Monday, 18 June 2012

Aperture, F-Stops and Depth of Field

Hello Again! Today, I have an article on Aperture, to finish the first three major segments in the "Camera Settings" series!

First of all, Aperture is measured in f-stops, shown like this:  f/3.5    f/6.5  f/22 ect.

 The aperture controls the diameter of the lens opening (shown above), the higher the number, the smaller the opening. This controls how much light is let in through the lens, and onto the sensor of the camera, so a smaller number (or a "faster aperture" as it is sometimes called) like f/2.8 will mean there is a very big opening on the lens, this lets in a lot of light you have to compensate for this by lowering your ISO or Shutter speed, and a bigger number (or "slower aperture") like f/24 will mean there is a very small opening, so very little light will be let onto the sensor, and you will need to use a higher shutter speed or ISO.

Here's my aperture scale, showing how aperture effects light in your photo!All photos are at an ISO of 200 a Shutter speed of 1/10th, the aperture is underneath each photo


As you can see, when getting to slower apertures, the photo becomes very dark, and you can barely see anything, so use your ISO and Shutter speed accordingly, so the photo is better exposed.

Another thing the aperture affects is the depth of field, or the DOF as it is sometimes known. The depth of field is how much of a photo if in focus, and how much is out of focus. If you can see every thing in focus, then there is a very large depth of field, if the photo has a lot of background blur, and only a small part of the photo is in focus, than there is a very shallow depth of field.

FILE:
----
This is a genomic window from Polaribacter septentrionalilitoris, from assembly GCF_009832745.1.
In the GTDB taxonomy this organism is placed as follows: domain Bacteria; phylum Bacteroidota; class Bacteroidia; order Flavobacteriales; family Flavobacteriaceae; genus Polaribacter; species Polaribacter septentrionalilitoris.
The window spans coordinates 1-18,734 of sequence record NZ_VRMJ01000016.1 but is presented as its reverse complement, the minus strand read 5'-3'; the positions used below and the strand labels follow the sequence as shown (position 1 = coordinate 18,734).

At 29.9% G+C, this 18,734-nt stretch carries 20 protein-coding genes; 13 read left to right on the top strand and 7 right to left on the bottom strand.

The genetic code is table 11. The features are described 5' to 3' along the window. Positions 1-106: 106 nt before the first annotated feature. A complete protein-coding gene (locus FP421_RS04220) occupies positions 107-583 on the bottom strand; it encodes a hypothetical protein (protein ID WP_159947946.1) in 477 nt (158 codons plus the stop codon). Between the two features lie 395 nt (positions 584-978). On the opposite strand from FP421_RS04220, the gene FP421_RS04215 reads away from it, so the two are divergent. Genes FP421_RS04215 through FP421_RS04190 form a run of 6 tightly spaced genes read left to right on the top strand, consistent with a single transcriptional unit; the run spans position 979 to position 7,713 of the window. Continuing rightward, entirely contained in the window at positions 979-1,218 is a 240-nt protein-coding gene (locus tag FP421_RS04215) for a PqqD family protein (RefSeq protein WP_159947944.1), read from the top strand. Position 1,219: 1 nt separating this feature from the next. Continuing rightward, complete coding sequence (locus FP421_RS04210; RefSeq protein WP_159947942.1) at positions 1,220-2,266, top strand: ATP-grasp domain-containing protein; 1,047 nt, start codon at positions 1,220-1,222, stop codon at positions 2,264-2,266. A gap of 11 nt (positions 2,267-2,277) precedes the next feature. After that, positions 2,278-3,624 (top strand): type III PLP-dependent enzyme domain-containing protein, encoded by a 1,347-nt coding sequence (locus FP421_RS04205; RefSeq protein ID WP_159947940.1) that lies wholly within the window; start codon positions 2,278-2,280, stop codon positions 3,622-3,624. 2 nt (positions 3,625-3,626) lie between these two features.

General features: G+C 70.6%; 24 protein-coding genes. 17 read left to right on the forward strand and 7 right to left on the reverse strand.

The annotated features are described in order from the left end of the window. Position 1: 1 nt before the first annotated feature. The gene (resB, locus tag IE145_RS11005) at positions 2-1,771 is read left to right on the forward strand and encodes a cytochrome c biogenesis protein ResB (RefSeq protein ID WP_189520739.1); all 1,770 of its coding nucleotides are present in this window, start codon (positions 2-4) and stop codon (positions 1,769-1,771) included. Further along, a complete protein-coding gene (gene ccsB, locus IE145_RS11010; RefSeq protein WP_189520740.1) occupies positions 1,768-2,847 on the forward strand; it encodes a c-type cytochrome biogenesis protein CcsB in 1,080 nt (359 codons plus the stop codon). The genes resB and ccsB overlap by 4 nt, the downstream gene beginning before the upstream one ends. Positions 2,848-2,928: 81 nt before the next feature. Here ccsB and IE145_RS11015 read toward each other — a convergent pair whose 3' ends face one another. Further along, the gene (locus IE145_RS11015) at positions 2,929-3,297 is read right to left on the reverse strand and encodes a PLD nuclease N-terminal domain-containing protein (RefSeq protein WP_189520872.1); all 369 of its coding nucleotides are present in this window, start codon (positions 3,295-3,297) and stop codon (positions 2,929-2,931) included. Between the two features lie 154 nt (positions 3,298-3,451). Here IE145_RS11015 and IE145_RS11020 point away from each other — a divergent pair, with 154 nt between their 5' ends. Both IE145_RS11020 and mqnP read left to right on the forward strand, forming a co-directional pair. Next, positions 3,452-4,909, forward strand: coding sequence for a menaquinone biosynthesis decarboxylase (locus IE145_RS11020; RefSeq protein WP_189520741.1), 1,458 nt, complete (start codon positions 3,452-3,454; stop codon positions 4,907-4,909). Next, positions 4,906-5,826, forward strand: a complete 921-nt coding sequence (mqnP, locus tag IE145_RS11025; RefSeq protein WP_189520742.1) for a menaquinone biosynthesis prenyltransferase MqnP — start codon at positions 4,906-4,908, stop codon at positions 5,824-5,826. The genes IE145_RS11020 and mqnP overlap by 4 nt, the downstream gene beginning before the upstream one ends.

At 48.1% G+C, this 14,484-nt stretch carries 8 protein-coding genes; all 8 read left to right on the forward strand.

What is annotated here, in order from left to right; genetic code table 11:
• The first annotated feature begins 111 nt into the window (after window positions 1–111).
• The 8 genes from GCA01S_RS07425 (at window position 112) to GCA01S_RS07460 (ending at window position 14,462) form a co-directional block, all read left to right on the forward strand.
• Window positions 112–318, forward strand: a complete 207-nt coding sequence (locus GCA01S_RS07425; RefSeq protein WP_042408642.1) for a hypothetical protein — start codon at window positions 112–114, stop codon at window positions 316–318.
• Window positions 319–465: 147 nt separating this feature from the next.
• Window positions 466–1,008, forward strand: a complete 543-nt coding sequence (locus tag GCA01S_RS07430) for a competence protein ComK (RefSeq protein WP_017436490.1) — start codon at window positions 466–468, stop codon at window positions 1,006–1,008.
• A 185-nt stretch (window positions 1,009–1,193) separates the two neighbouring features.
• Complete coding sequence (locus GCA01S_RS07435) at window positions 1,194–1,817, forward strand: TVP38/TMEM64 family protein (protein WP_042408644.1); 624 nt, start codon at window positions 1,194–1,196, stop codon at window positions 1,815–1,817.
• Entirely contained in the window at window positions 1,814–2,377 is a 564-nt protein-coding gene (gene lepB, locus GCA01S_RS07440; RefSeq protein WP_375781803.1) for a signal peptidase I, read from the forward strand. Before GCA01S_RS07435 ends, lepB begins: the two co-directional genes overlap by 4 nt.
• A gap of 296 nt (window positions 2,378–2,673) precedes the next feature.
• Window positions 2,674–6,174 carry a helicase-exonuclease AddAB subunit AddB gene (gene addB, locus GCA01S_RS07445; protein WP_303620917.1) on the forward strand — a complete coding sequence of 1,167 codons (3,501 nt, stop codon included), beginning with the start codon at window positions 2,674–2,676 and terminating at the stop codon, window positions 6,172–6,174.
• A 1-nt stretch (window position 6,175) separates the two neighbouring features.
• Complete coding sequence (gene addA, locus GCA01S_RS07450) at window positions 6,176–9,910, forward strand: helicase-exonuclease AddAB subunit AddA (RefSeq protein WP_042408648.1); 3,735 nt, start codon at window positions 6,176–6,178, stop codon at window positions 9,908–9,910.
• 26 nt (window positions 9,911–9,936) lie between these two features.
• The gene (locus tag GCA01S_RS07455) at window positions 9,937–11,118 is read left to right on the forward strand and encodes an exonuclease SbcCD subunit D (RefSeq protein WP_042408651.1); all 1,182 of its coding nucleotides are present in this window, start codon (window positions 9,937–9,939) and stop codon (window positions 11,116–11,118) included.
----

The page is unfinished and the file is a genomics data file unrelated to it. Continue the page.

Here's a depth of field to aperture comparison, I've changed the shutter speed on all of them though, so you can see the photo clearly. ISO on all of them are at 200.

Aperture - f/5.6  Shutter Speed -1/15

Aperture - f/16  Shutter Speed - 1/2 

Aperture - f/22  Shutter speed - 2/1

As you can see, the higher the aperture, the shallower the depth of field. If you want to get a lot of background blur, use a fast aperture! Another tip for lots of background blur, is zoom in, it will give more blur! (I don't know why, but that's what happens!)

So there you go, The big three, Aperture, ISO, and Shutter Speed all covered! I'll be back with more camera settings and what they do, soon! Thanks for reading, and Happy Photographing!


From a fellow photographer,
I plan to do something similar, "Playing with Depth of Field"

I have a 50mm F/1.2 :), 'nuff said

very interesting effect

Those are really important tips! I'm no photographer, but I have a friend who is and she often tells me to pay attention to ISO and shutter speed when I take pictures with her camera. :D It was useful to read more about it!

Thanks for the interesting topic, I should try this with my own monster cans xD

Ahh, I just knew aperture from Portal xD

I'm not familiar with photography, but it's been something I've wanted to pick up for a while. In all honesty, this was pretty interesting information. I've seen lots of pictures that do that stuff, but I've never really known how you could blur or focus the background.

I really should get a nice camera and try the things I've been learning from your blog out. It really makes me wanna go out and snap up a ton of shots.

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